Philly still ugly, my research shows



Last week, Mr. B and I went to the perennially-sold-out Ignite Philly, which has Philadelphians from all walks of life (but mostly from tech) gather in a bar and talk about stuff that makes Philly better in five minutes or less. My favorite presentations were by Philly Love Notes, Life Hacks for Living in Philly, and Austin, who’s a blind developer.  It was a really cool event that made me inspired about the changes that are going on in the city, and made me excited to live in Philly.

We’ve gone to lots of these types of events over the past coupe years.  There was BarCamp last year (where I spoke about my book), Wordcamp, Women in Tech the year before that, and many, many more. The Philly tech community is great. I love it. I was having such a rough time adjusting to Philadelphia, and getting involved in the tech scene really helped me out.

The other thing that’s awesome about Philly is that it has tons stuff to do and tons of good restaurants, some of which are on par with what’s available in New York.  Actually, considering how gross New York is and how lazy I am, I’d rather stay in Philly any day.

With all this awesome stuff going on, it makes me believe Philly is really going somewhere, and is not the pissed-on, broken-down, has-been city that we make ourselves out to be. This city has artisinal coffee! This city has hipsters! This city has a future!

The cognitive dissonance happened for me when Mr. B forced me to watch Trading Places this weekend as part of my cultural enrichment of the American 80s.  This movie takes place entirely in Philadelphia in 1983, and the terrifying part is that, after 30 years, none of the exteriors have changed so much as to be unrecognizable.

For some places, like Old City, that’s a good thing.


But 30th Street Station hasn’t changed at all, down to the 70s-era Amtrak trains.


The God-awful clothespin is still at the Municipal Services Building, and the building also could use a huge wipedown, maybe just a slight demolition and rebuild.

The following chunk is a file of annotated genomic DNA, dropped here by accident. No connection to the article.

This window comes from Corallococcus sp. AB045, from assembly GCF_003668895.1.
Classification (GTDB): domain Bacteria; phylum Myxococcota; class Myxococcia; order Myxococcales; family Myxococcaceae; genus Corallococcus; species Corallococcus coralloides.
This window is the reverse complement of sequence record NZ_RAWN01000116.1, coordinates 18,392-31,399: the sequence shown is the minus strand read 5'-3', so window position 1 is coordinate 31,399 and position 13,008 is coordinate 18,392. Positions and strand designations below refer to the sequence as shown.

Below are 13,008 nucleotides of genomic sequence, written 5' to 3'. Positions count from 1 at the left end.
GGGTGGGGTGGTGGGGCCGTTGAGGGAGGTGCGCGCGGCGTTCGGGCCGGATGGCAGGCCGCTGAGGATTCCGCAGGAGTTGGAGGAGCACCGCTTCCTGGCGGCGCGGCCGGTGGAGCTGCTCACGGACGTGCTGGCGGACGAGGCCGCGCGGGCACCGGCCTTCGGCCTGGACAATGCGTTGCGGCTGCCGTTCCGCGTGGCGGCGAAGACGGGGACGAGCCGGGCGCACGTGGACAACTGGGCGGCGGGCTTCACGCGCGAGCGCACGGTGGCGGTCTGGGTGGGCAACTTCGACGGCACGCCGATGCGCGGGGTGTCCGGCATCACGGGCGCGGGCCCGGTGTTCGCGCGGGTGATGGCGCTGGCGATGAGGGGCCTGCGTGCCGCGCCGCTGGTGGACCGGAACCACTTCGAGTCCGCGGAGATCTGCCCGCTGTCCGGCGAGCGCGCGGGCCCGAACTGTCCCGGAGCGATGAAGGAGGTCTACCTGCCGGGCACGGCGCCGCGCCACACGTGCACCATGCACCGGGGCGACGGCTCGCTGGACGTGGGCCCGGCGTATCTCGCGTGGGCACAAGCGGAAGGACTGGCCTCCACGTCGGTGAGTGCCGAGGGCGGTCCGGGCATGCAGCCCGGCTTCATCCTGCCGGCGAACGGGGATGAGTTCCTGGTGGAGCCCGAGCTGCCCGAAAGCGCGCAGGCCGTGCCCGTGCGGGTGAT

Rittenhouse still get sketchy after dark, and sometimes even before dark.


For a city that’s always going on about how much new stuff and innovation is going on (the Penn Nanotech Center, Drexel Expansion, Avenue of the Arts, Zahav), I was surprised at how much was actually exactly the same.

Interior Philly is slowly changing. We have good restaurants, a really cool tech and arts scene, and a marathon.

Exterior Philly, though, is a city frozen in time, from its ugly psuedo-socialist  blocky concrete government buildings, to West Philly, to Center City, which continues to be dirty in the summer, to the wasteland that is the I-95 North Corridor. I mean, Jesus.How can we be proud of a city like this:


They say you can’t judge a book by its cover, and you should never judge someone by their looks without knowing their personality, but Philly’s personality says to me, I don’t care about my appearance, and fuck you.

Which is about right for Philly anyway.


Ask and ye shall receive


In my MBA program, there are a couple of places to take night classes, but the one that’s most convenient for me is downtown, because it’s right next to work. Unfortunately, the entrance to Suburban Station, the train station right next to the school that I use to get home,  starts to unravel quickly at night. I mean, it’s already pretty gross during the day, but nighttime brings a special glow.  So, I always think about how  dirty the area surrounding Temple downtown is, and why they can’t use their pull with the city to help fix it.